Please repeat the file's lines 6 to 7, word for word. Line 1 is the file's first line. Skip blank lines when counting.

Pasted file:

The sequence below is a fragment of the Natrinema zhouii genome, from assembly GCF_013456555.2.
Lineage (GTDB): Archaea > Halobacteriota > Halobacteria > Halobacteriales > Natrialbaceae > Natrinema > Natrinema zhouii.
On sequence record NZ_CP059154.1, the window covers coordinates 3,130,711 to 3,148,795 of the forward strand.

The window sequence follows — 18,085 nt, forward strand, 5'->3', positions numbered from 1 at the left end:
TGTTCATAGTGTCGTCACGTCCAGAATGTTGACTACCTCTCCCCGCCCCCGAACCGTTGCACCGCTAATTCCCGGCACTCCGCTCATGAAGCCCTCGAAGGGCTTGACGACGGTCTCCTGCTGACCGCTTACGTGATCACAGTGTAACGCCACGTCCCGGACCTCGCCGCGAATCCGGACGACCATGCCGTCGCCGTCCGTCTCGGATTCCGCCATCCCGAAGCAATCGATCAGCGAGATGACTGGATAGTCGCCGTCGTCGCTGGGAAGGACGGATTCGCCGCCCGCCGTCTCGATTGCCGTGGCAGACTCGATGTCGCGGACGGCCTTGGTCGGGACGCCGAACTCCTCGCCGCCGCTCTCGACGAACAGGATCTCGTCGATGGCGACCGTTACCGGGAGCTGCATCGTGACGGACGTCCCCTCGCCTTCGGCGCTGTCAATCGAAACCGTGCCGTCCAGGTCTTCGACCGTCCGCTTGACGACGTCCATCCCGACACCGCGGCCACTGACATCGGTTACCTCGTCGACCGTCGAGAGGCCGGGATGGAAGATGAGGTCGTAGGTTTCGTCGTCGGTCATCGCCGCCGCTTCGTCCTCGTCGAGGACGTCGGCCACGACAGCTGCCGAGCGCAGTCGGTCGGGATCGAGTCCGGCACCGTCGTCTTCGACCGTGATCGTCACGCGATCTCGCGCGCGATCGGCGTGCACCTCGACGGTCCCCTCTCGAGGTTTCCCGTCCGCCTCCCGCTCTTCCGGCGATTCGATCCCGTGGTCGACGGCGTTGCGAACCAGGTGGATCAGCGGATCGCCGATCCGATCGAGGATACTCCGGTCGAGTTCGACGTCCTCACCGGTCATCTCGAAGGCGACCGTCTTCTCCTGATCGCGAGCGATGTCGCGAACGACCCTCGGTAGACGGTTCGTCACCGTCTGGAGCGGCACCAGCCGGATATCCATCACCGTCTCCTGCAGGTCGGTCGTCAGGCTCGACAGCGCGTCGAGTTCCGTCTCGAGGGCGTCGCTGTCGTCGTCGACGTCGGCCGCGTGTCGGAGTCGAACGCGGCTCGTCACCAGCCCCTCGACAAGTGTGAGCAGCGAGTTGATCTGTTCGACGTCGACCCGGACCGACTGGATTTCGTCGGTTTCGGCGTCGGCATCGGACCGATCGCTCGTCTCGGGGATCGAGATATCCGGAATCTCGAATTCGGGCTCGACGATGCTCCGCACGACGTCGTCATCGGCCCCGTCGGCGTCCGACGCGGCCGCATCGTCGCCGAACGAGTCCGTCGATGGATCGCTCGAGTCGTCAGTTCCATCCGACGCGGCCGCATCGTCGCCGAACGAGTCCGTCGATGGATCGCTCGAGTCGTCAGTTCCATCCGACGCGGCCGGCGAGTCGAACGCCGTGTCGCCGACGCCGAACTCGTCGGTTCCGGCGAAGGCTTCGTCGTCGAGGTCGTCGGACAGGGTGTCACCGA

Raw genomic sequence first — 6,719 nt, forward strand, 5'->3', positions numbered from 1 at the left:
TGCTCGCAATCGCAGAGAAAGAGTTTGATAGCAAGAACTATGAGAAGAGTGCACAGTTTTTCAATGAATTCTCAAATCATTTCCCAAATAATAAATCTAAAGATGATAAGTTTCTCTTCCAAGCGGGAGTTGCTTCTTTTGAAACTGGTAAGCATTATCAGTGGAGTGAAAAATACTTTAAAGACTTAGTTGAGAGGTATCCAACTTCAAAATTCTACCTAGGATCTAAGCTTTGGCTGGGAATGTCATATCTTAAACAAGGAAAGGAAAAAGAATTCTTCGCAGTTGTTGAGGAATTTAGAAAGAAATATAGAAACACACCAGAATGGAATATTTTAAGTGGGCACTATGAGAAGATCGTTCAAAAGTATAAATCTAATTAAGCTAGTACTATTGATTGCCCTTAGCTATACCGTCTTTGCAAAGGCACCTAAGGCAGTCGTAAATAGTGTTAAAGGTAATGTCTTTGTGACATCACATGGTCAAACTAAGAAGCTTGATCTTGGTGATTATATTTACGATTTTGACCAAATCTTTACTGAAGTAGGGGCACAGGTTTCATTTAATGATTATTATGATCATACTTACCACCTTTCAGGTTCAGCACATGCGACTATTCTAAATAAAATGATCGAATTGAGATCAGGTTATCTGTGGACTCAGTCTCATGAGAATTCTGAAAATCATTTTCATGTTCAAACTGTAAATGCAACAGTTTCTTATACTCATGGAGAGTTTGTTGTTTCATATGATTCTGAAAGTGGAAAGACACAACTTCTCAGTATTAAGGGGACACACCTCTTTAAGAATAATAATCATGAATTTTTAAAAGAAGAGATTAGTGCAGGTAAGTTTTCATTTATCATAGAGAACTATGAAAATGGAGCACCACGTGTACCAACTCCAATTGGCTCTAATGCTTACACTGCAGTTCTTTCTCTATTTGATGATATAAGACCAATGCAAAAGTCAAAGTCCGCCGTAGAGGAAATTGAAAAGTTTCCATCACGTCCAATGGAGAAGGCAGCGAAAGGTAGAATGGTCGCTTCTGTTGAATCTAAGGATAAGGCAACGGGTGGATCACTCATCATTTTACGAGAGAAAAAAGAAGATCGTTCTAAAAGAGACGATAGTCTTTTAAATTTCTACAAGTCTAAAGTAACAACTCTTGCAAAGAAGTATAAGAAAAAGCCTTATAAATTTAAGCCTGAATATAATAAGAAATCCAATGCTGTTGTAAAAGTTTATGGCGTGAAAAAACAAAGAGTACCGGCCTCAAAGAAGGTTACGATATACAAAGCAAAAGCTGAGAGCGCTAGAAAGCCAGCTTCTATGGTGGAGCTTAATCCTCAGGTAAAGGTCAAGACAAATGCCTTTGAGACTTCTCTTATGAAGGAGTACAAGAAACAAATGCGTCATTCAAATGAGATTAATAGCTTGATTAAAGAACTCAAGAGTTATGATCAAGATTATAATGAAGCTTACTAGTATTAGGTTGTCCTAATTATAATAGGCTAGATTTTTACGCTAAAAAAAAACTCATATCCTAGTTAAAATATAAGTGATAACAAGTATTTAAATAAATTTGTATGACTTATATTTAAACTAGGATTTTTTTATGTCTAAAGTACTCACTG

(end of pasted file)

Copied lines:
Raw genomic sequence first — 6,719 nt, forward strand, 5'->3', positions numbered from 1 at the left:
TGCTCGCAATCGCAGAGAAAGAGTTTGATAGCAAGAACTATGAGAAGAGTGCACAGTTTTTCAATGAATTCTCAAATCATTTCCCAAATAATAAATCTAAAGATGATAAGTTTCTCTTCCAAGCGGGAGTTGCTTCTTTTGAAACTGGTAAGCATTATCAGTGGAGTGAAAAATACTTTAAAGACTTAGTTGAGAGGTATCCAACTTCAAAATTCTACCTAGGATCTAAGCTTTGGCTGGGAATGTCATATCTTAAACAAGGAAAGGAAAAAGAATTCTTCGCAGTTGTTGAGGAATTTAGAAAGAAATATAGAAACACACCAGAATGGAATATTTTAAGTGGGCACTATGAGAAGATCGTTCAAAAGTATAAATCTAATTAAGCTAGTACTATTGATTGCCCTTAGCTATACCGTCTTTGCAAAGGCACCTAAGGCAGTCGTAAATAGTGTTAAAGGTAATGTCTTTGTGACATCACATGGTCAAACTAAGAAGCTTGATCTTGGTGATTATATTTACGATTTTGACCAAATCTTTACTGAAGTAGGGGCACAGGTTTCATTTAATGATTATTATGATCATACTTACCACCTTTCAGGTTCAGCACATGCGACTATTCTAAATAAAATGATCGAATTGAGATCAGGTTATCTGTGGACTCAGTCTCATGAGAATTCTGAAAATCATTTTCATGTTCAAACTGTAAATGCAACAGTTTCTTATACTCATGGAGAGTTTGTTGTTTCATATGATTCTGAAAGTGGAAAGACACAACTTCTCAGTATTAAGGGGACACACCTCTTTAAGAATAATAATCATGAATTTTTAAAAGAAGAGATTAGTGCAGGTAAGTTTTCATTTATCATAGAGAACTATGAAAATGGAGCACCACGTGTACCAACTCCAATTGGCTCTAATGCTTACACTGCAGTTCTTTCTCTATTTGATGATATAAGACCAATGCAAAAGTCAAAGTCCGCCGTAGAGGAAATTGAAAAGTTTCCATCACGTCCAATGGAGAAGGCAGCGAAAGGTAGAATGGTCGCTTCTGTTGAATCTAAGGATAAGGCAACGGGTGGATCACTCATCATTTTACGAGAGAAAAAAGAAGATCGTTCTAAAAGAGACGATAGTCTTTTAAATTTCTACAAGTCTAAAGTAACAACTCTTGCAAAGAAGTATAAGAAAAAGCCTTATAAATTTAAGCCTGAATATAATAAGAAATCCAATGCTGTTGTAAAAGTTTATGGCGTGAAAAAACAAAGAGTACCGGCCTCAAAGAAGGTTACGATATACAAAGCAAAAGCTGAGAGCGCTAGAAAGCCAGCTTCTATGGTGGAGCTTAATCCTCAGGTAAAGGTCAAGACAAATGCCTTTGAGACTTCTCTTATGAAGGAGTACAAGAAACAAATGCGTCATTCAAATGAGATTAATAGCTTGATTAAAGAACTCAAGAGTTATGATCAAGATTATAATGAAGCTTACTAGTATTAGGTTGTCCTAATTATAATAGGCTAGATTTTTACGCTAAAAAAAAACTCATATCCTAGTTAAAATATAAGTGATAACAAGTATTTAAATAAATTTGTATGACTTATATTTAAACTAGGATTTTTTTATGTCTAAAGTACTCACTG